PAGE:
3. Part C: Also called Medicare Advantage. It offers optional benefits similar to those provided in Parts A and B, though Part C coverage is provided by a private sector health insurance company. Coverage from Part C plans can vary and is more expensive, but always provides greater coverage than Part A and B.
  4. Part D: Often called drug coverage. It offers optional benefits meant to cover the costs associated with prescription drugs. Part D coverage is also provided by a private sector health insurance company and depends on the enrollees chosen plan.

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What Are the Changes for 2023?

The end of every year sees several changes to Medicare coverage — and 2023 is no different. This year saw the passage of the Inflation Reduction Act, which will begin affecting Medicare coverage beginning on January 1, 2023.

There are five major changes for 2023. They are as follows:

  1. As was the case in 2022, a selection of items and services related to COVID-19 will be covered until the end of the public health emergency. This includes vaccines, diagnostic tests, antibody tests, monoclonal antibody treatment, and over-the-counter tests.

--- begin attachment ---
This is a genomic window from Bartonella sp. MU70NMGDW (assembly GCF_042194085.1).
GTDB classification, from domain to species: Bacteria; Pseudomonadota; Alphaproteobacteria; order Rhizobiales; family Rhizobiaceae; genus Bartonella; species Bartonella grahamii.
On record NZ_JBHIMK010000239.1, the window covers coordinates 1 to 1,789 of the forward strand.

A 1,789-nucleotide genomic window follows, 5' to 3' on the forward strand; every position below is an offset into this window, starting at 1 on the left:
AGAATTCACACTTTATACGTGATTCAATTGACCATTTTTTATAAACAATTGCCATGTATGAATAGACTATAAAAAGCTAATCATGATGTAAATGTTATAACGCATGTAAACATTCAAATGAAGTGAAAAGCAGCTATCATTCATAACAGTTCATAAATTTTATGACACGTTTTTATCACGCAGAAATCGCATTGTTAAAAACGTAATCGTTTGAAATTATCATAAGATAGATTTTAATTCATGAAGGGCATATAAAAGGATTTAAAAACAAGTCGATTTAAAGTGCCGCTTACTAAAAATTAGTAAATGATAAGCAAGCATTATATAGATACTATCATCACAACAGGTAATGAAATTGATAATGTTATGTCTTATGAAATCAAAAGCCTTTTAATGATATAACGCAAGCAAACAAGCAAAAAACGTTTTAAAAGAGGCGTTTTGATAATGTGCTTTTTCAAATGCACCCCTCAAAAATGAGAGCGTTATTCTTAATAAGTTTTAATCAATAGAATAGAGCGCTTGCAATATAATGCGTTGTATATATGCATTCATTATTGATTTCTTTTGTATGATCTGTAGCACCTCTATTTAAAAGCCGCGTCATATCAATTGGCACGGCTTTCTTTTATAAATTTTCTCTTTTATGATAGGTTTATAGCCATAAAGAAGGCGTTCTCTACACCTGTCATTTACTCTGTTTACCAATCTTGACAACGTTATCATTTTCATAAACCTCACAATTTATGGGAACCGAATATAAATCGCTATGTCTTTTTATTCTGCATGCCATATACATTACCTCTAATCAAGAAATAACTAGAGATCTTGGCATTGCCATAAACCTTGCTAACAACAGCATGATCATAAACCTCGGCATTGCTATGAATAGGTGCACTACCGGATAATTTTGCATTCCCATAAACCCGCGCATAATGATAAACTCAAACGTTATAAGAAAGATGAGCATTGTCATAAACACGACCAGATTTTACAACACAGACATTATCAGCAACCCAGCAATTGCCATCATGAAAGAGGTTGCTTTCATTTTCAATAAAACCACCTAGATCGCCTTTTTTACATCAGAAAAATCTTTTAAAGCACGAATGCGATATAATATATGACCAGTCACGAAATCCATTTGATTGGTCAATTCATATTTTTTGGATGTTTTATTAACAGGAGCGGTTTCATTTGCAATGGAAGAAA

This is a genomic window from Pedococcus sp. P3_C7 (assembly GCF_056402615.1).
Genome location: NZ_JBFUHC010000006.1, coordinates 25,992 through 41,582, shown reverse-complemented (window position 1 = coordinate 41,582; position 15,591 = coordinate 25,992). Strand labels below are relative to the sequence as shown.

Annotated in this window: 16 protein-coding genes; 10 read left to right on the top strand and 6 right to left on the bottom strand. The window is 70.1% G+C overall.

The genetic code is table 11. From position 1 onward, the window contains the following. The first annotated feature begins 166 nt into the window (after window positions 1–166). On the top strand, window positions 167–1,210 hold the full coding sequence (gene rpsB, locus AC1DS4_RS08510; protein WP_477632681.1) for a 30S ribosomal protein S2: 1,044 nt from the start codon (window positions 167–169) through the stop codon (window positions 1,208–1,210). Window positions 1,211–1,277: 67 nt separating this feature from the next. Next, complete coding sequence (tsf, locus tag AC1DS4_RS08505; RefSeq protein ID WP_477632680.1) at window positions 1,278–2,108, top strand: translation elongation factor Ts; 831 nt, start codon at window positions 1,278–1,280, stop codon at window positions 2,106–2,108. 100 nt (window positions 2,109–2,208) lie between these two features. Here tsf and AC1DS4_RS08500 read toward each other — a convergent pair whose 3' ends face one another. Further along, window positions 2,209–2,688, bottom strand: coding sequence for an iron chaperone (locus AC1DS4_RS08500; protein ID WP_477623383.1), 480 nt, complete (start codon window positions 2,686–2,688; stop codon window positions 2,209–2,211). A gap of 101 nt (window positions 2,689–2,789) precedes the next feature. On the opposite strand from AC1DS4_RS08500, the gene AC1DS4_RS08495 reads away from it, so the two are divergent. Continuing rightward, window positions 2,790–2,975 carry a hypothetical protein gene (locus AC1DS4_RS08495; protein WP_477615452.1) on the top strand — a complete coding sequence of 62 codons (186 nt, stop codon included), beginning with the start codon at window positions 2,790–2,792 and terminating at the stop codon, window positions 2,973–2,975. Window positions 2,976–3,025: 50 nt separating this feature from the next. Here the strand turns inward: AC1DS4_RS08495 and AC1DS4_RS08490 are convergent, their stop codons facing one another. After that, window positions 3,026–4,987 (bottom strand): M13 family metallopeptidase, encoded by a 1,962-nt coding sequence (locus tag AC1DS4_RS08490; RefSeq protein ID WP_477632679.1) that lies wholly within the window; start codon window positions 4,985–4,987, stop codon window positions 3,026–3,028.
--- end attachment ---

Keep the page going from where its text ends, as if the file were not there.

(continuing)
2. Thanks to the Inflation Reduction Act, copays on insulin prescriptions will be capped at $35 a month for all Part D plans.
  3. Those on Medicare with End Stage Renal Disease that require immunosuppressive drug coverage beyond 36-months can receive coverage for those drugs thanks to a brand-new benefit.
  4. Those that miss the enrollment period as the result of exceptional circumstances may be eligible for a special enrollment period beginning on January 1, 2023.
  5. Anyone that signs up for Medicare the month that they turn 65, during the last three months of the initial Enrollment Period, or during the General Enrollment Period will receive coverage beginning the first day of the month following sign up.

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Conclusion

Don’t expect to be able to make this important decision in just one sitting. Enrolling in Medicare for the very first time or choosing how to alter your coverage ahead of 2023 deserves whatever amount of time you’re willing to commit. Reading online articles, seeking professional advice, and being honest about your finances and health are all essential to making the correct decision for you and your family.

While it is true that some of the latest changes to Medicare coverage can help save you money, you can only take advantage of the benefits that you know about. So, take the time to understand the changes. Plus, make a point to revisit your coverage every year to ensure that you’re prepared for everything the coming year may throw at you.

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Chris Brown

Chris Brown

Chris is a Canadian who loves ice-hockey, espresso, and really long books. He’s an early riser that relies on a combination of meditation, yoga, indoor cycling, and long walks to keep fit. Chris is also a multi-platform content creator with a portfolio that includes terrestrial radio, television, the written word, and YouTube. For more content, check out his podcast, “Black Sheep Radio,” or follow @notTHATcb on Twitter and Instagram